A former CIA member is suing the US intelligence agency for allegedly violating his constitutional right to free speech.
The CIA says the review of complex books take more time
In a federal lawsuit, TJ Waters said the CIA ordered dozens of deletions in his book on spy training after initially approving the text.
Current and former agents are allowed to publish books.
But texts should first be cleared by a special review board to ensure they do not contain classified information.
Mr Waters, 40, belonged to the CIA's first post-9/11 class, and worked for the agency between 2002 and 2004.
His 300-page book chronicles his year at a training centre where recruits learn how to use disguises and survive interrogation.
Mr Waters said he submitted his book "Class 11: Inside the CIA's First Post-9/11 Spy Class" to the agency in May 2004, and that four months later only a few words were blocked from publication.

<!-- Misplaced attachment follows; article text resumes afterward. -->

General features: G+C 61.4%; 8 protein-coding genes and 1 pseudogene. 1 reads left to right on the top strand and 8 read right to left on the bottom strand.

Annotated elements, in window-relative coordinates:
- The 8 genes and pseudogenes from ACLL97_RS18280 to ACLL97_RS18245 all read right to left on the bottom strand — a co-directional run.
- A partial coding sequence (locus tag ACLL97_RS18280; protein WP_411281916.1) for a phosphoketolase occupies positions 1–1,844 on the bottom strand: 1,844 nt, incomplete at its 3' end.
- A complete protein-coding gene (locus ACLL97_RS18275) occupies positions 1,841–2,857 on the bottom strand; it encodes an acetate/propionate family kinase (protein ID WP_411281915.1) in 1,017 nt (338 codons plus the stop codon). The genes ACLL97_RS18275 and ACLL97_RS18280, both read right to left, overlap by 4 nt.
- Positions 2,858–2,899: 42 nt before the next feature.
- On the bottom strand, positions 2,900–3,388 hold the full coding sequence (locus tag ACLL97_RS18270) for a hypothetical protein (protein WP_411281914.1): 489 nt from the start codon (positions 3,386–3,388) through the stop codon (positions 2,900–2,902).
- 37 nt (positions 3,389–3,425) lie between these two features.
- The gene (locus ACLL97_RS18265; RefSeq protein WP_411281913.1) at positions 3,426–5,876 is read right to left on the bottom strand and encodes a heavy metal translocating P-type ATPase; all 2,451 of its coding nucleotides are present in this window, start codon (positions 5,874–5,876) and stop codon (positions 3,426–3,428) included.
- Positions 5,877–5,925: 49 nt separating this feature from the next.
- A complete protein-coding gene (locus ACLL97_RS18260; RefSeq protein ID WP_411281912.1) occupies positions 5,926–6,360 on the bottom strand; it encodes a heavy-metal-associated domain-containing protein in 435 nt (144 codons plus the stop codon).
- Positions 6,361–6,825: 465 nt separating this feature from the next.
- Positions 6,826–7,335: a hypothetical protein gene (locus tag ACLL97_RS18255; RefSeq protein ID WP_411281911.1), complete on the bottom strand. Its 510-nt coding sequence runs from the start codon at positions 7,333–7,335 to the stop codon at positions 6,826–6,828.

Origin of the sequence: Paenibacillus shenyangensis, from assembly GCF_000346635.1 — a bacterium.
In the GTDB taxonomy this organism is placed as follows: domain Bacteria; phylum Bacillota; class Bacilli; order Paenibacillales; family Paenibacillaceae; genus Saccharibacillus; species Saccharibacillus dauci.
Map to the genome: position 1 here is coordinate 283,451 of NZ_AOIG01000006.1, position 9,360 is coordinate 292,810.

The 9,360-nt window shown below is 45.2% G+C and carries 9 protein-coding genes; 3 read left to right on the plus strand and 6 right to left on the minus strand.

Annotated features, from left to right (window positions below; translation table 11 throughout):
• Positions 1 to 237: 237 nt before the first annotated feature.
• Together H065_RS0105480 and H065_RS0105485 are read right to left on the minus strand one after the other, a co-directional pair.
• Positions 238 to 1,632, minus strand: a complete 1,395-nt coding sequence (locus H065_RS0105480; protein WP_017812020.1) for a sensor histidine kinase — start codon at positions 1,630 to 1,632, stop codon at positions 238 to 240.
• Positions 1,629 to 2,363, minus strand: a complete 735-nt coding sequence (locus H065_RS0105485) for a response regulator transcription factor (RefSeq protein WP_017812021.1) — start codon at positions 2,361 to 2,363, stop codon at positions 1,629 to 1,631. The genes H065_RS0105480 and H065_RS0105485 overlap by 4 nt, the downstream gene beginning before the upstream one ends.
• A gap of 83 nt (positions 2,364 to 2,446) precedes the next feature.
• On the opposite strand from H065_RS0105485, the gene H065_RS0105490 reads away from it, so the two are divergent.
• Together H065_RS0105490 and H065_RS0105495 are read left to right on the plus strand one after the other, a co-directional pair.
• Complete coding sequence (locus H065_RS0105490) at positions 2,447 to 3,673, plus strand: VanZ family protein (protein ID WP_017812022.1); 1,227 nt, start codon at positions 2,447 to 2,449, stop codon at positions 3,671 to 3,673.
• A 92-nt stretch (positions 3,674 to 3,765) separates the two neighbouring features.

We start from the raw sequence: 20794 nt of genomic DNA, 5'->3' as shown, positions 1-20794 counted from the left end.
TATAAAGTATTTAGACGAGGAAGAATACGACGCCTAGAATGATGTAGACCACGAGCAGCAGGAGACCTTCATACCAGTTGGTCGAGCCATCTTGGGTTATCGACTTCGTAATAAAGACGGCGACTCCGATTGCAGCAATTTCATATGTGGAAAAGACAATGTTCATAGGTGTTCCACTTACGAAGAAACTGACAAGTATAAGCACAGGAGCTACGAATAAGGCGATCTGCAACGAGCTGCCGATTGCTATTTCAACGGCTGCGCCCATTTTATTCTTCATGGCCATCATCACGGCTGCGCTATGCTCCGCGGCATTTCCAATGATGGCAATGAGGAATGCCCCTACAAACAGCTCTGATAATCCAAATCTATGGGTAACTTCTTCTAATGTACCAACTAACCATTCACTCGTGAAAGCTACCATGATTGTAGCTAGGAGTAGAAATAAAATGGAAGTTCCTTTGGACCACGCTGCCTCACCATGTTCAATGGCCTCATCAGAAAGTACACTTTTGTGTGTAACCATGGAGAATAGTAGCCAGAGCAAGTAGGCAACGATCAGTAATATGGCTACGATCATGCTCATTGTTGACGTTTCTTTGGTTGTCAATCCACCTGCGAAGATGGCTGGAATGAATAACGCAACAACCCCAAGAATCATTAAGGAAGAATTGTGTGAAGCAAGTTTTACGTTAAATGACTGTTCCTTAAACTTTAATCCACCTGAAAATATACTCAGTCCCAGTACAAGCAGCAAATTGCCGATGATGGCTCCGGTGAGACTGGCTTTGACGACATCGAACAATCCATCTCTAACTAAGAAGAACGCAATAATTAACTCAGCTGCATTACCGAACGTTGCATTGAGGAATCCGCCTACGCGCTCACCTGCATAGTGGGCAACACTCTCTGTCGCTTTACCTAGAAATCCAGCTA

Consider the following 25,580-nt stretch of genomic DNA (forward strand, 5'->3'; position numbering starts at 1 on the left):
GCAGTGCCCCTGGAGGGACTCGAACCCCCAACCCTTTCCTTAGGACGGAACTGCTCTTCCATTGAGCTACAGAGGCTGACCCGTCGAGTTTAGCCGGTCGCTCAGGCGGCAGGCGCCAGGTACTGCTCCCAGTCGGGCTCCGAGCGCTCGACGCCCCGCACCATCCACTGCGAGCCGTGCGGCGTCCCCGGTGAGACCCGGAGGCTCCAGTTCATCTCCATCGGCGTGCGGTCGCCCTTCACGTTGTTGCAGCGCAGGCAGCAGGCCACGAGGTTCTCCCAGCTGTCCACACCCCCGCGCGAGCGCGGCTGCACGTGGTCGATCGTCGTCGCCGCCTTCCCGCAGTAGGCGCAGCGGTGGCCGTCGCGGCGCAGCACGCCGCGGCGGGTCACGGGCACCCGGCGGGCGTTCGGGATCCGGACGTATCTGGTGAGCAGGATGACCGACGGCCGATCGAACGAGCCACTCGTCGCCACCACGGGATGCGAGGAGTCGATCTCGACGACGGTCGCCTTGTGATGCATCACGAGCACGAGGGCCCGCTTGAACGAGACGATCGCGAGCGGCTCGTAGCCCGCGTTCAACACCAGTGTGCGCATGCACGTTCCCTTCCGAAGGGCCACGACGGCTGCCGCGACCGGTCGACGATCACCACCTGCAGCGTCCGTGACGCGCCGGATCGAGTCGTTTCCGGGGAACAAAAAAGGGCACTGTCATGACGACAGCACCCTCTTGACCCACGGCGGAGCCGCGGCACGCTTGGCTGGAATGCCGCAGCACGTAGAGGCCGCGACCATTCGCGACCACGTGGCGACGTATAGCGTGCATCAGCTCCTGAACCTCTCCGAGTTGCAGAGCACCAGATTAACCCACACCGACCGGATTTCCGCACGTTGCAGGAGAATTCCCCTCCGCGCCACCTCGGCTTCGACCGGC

But he alleged that, last month, the CIA informed him that further deletions would be needed, many of them involving previously cleared material.
Mr Waters believes the CIA director, Porter Goss, opposes agents writing books, and has put the publications review staff under pressure to slow the process.
But the CIA spokeswoman, Jennifer Dyck, denied Mr Goss was seeking delays in the reviews.
"The goal is to clear manuscripts as quickly as possible, but more complex books that get into classified details do take longer," she said.
Correspondents say Mr Goss has recently been highly critical of the damage done by leaks of classified information.
Last month, US media reported that US intelligence agencies have been removing from public access thousands of historical documents they saw as a "hasty release" of sensitive information.